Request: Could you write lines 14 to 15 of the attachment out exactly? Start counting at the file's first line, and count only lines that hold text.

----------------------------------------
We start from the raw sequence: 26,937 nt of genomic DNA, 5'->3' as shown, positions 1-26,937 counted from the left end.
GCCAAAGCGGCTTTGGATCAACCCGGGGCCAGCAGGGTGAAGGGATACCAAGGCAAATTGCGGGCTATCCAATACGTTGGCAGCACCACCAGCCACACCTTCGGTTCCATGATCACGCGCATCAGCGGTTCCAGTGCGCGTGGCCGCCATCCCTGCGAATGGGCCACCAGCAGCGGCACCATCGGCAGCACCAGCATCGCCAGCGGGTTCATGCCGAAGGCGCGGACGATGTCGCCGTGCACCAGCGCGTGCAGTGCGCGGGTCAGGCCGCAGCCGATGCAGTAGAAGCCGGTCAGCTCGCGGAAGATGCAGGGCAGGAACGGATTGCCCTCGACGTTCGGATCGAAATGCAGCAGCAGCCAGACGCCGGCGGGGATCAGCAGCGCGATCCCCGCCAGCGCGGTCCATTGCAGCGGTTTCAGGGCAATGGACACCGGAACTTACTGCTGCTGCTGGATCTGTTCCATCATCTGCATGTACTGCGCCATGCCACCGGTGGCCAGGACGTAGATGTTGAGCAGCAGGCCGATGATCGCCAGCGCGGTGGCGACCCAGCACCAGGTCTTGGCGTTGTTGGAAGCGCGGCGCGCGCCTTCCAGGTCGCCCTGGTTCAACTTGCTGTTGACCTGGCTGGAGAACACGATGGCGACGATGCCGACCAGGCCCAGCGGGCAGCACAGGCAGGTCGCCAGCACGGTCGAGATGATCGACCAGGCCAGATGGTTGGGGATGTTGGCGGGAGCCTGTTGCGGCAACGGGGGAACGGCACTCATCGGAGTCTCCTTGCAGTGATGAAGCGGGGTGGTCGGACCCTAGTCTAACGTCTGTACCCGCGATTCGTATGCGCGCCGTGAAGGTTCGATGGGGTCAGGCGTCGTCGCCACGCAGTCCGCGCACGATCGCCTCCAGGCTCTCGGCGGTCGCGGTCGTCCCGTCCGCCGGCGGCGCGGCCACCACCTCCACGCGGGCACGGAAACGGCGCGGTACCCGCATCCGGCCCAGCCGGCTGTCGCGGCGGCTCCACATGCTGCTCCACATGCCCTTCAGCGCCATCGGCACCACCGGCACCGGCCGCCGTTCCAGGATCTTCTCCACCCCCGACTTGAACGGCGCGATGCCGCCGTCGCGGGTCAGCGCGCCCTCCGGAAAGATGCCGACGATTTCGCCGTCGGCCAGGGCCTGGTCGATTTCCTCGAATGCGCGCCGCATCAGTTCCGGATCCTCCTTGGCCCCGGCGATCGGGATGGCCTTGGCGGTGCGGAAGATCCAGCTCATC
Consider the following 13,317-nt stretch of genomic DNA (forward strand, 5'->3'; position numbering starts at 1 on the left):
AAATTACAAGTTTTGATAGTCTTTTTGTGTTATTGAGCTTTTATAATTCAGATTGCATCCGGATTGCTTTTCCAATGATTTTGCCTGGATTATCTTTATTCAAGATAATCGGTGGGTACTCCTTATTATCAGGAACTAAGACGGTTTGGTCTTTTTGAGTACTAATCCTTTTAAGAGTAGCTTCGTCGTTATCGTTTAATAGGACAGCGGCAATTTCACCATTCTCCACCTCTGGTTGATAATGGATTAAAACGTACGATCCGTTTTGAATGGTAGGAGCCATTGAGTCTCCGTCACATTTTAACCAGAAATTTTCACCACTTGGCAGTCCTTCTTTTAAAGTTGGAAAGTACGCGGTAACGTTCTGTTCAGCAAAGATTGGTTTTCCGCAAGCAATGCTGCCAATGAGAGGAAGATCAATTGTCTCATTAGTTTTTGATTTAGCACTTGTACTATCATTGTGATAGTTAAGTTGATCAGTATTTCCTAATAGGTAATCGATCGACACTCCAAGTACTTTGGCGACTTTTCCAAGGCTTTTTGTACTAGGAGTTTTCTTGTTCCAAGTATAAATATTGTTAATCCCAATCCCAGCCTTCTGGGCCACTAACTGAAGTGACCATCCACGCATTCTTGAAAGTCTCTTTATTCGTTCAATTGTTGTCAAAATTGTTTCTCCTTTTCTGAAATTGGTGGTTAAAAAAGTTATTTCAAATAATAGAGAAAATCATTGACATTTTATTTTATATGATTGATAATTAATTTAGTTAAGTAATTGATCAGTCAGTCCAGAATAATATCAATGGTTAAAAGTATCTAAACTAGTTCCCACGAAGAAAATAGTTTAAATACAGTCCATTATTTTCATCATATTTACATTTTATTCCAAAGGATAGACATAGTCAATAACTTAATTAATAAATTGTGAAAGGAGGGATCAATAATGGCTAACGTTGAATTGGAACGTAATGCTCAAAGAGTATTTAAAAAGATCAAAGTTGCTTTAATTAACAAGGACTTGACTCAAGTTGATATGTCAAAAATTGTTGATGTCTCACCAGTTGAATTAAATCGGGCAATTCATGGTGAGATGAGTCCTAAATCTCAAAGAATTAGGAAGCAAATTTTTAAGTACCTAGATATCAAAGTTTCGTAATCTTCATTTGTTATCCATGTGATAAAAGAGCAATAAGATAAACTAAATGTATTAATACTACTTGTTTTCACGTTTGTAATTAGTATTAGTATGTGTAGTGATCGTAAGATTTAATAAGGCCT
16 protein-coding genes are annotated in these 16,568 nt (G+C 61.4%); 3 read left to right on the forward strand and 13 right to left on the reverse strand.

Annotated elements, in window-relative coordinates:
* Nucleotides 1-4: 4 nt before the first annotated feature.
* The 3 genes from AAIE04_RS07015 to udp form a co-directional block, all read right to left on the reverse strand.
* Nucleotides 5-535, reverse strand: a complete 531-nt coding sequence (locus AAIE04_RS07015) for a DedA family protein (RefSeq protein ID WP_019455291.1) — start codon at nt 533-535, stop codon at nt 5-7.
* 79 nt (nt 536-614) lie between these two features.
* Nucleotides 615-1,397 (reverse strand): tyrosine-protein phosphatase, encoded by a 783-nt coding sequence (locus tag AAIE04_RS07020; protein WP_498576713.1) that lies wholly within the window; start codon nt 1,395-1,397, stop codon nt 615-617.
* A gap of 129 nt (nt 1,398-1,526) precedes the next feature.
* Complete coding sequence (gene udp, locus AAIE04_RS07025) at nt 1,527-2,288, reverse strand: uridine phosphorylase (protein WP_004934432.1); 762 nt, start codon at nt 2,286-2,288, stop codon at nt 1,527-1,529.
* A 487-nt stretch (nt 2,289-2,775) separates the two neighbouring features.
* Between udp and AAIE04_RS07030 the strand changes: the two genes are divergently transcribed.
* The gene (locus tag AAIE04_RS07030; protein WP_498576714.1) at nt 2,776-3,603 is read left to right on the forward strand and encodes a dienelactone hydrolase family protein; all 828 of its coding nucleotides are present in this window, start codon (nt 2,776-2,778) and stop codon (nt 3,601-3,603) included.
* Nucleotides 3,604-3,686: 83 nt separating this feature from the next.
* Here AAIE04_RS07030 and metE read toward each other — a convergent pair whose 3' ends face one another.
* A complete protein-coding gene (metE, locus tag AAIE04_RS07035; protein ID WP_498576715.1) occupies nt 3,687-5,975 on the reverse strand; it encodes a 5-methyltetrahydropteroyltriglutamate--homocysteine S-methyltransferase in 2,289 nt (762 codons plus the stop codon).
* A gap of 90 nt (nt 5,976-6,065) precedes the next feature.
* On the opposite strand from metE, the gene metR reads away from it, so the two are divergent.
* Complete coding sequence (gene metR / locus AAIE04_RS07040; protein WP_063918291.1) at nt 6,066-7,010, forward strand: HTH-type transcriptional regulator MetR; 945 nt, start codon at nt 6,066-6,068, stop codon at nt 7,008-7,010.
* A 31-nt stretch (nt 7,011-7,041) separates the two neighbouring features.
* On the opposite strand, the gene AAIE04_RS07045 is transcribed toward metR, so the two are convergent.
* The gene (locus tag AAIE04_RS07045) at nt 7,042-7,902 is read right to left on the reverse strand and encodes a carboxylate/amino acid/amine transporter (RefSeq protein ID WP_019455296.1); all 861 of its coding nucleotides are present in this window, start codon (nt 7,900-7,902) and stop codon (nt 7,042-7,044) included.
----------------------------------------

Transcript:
* A 487-nt stretch (nt 2,289-2,775) separates the two neighbouring features.
* Between udp and AAIE04_RS07030 the strand changes: the two genes are divergently transcribed.